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While I'm not trying to play the ignorant American,
And yet you do it so well.....

It's their native language. Why would you expect them to adapt to you?
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Old 07-20-09, 12:53 PM   #7
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Je suis fils de la vallée d'Ottawa.
J'aime mes frères et mes soeurs de Québec.
So there. ;+)
Learning a second language is a pleasure, not an imposition.
More people should do it.
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Old 07-20-09, 04:58 PM   #8
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I am an Anglo that chooses to live in Quebec and it is neither annoying nor obnoxious that Quebecers speak their mother tongue.

What are they supposed to speak American?

Are you a racist or a xenophobe or simply annoying and obnoxious?

Why is this in the Western-Canadian thread?

This is the stupidest thread of the year!
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Old 07-20-09, 06:08 PM   #9
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I was a few too many beers deep when I thought of the thread title and question, so for anyone I offended I apologize. I only wanted to know if it was a legitimate inconvenience to non-French speaking Canadians.
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Old 07-21-09, 10:15 AM   #10
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Tabernac!!!
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Old 07-21-09, 10:19 AM   #11
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Why would it be a problem? I truly don't understand your point.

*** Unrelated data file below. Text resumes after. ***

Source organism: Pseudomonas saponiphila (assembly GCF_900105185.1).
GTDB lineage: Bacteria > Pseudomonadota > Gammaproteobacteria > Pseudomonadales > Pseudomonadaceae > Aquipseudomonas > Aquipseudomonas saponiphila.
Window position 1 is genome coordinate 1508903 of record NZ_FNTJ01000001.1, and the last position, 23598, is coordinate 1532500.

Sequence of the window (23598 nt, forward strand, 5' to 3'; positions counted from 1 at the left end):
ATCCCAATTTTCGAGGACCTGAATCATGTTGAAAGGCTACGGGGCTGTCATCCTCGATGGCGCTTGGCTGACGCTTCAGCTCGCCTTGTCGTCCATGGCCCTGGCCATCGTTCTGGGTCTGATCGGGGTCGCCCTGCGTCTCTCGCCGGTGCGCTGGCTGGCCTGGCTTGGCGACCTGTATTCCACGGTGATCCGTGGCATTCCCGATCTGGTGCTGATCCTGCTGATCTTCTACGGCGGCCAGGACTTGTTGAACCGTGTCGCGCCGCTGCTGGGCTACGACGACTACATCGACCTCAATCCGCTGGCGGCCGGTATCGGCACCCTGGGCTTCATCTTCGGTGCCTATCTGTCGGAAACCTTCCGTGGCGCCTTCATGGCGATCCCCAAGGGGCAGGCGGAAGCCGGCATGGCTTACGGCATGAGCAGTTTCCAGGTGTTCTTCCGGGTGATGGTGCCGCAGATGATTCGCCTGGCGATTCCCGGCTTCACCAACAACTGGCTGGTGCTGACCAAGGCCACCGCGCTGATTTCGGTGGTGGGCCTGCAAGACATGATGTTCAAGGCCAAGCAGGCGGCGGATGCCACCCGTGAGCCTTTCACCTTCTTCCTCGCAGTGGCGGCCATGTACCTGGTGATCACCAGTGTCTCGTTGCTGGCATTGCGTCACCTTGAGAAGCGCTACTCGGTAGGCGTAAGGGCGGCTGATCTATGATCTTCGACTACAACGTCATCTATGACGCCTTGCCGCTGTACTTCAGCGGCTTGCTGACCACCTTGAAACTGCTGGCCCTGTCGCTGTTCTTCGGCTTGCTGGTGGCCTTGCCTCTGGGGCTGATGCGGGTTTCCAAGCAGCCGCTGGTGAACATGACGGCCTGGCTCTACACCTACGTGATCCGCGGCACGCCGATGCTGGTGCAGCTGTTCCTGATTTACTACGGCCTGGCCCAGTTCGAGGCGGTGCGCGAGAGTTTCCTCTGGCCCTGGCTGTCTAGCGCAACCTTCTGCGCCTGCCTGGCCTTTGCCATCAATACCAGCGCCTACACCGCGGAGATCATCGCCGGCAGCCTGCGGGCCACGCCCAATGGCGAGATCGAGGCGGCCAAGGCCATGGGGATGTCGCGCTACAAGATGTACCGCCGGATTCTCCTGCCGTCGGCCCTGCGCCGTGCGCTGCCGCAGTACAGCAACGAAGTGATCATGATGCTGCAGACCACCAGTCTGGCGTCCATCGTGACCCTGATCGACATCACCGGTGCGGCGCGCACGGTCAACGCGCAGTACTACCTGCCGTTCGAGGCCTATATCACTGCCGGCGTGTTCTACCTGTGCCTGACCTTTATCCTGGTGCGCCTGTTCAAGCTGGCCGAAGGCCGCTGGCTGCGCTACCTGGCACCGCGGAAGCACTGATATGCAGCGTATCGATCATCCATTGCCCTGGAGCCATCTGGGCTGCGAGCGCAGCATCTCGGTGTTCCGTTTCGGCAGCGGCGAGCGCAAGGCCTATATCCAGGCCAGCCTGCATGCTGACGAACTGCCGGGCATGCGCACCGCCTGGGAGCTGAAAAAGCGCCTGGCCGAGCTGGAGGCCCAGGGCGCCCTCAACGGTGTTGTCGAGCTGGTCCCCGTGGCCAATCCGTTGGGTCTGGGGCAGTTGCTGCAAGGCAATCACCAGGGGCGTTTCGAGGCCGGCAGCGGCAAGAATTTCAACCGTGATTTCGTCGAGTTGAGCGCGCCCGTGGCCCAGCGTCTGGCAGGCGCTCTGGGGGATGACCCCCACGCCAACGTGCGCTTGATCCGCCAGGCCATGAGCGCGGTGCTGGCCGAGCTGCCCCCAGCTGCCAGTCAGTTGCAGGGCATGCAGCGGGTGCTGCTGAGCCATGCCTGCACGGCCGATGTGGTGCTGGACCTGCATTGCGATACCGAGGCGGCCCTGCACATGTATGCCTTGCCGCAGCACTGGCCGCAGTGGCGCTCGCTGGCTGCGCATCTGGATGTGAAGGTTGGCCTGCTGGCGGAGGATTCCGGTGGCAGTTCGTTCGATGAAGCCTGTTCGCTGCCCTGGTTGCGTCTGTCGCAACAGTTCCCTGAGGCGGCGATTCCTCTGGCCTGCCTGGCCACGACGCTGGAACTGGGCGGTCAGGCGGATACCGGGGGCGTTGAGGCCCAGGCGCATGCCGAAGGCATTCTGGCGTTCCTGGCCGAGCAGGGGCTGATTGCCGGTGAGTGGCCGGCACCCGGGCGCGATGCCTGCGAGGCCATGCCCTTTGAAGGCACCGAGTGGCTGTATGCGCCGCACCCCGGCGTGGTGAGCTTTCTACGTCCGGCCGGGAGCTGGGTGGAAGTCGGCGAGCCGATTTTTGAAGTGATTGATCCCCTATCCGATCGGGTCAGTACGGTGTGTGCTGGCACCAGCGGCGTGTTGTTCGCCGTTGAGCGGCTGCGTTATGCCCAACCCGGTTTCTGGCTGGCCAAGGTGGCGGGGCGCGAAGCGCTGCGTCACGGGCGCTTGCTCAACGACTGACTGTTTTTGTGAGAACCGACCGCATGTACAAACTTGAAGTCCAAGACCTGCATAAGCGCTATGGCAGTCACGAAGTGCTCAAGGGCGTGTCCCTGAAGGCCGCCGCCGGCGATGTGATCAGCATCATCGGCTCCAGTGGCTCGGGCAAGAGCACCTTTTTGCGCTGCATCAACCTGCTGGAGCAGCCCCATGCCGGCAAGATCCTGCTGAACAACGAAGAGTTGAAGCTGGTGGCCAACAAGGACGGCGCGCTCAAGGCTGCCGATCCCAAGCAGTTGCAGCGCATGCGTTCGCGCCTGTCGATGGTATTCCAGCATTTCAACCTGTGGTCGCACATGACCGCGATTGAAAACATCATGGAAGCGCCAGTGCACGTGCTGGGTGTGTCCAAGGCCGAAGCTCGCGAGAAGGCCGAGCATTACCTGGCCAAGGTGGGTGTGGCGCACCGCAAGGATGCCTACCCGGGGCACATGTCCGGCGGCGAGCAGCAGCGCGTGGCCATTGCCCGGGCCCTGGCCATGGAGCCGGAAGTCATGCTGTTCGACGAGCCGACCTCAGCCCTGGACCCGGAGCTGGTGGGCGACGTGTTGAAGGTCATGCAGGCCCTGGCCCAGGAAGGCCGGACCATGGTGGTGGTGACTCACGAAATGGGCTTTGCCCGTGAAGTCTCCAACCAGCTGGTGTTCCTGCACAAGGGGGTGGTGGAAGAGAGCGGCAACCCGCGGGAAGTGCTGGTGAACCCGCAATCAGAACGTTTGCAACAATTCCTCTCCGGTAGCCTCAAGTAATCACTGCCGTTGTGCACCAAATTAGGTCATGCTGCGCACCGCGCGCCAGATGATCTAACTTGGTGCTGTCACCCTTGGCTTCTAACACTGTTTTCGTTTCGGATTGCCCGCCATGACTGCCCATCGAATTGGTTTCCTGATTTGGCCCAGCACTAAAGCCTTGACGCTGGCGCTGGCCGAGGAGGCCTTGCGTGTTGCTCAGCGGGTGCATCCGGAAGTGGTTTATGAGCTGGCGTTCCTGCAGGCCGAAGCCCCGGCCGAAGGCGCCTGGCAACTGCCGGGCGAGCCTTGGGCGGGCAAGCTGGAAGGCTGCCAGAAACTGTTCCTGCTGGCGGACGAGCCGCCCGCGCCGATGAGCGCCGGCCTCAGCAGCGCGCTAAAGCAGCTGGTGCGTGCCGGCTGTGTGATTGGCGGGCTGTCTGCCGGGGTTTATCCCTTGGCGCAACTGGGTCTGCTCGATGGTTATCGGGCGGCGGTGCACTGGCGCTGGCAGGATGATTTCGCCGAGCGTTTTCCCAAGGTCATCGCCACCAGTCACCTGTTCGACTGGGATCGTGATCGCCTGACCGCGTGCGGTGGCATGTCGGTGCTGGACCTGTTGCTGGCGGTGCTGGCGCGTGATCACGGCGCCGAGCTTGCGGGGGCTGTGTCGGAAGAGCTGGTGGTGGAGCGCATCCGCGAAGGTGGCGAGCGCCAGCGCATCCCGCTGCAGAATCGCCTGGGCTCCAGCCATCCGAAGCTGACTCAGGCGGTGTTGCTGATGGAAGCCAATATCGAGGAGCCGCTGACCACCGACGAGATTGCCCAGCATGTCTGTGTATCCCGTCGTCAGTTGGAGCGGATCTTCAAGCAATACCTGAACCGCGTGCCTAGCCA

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Old 07-21-09, 10:23 AM   #12
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I was a few too many beers deep when I thought of the thread title and question, so for anyone I offended I apologize. I only wanted to know if it was a legitimate inconvenience to non-French speaking Canadians.
Is it an inconvenience for you when people in our country speak another language?
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Old 07-21-09, 04:56 PM   #13
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sneekyjesus, I'm not sure where you live but if you ever have the chance you should come up for a visit. Oh just so you know Quebec beer is magnificent, the cycling is fantastic and the people are wonderful.

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Old 07-21-09, 08:26 PM   #14
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I was a few too many beers deep when I thought of the thread title and question, so for anyone I offended I apologize. I only wanted to know if it was a legitimate inconvenience to non-French speaking Canadians.
Inconvenience? possibly. Annoyance? Only that i have forgotten too much French.

Anyway, visiting Montreal, I'll put up with the struggle to remember the French, ( In those rare places they can't speak English ) for the food.
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Old 07-23-09, 07:54 AM   #15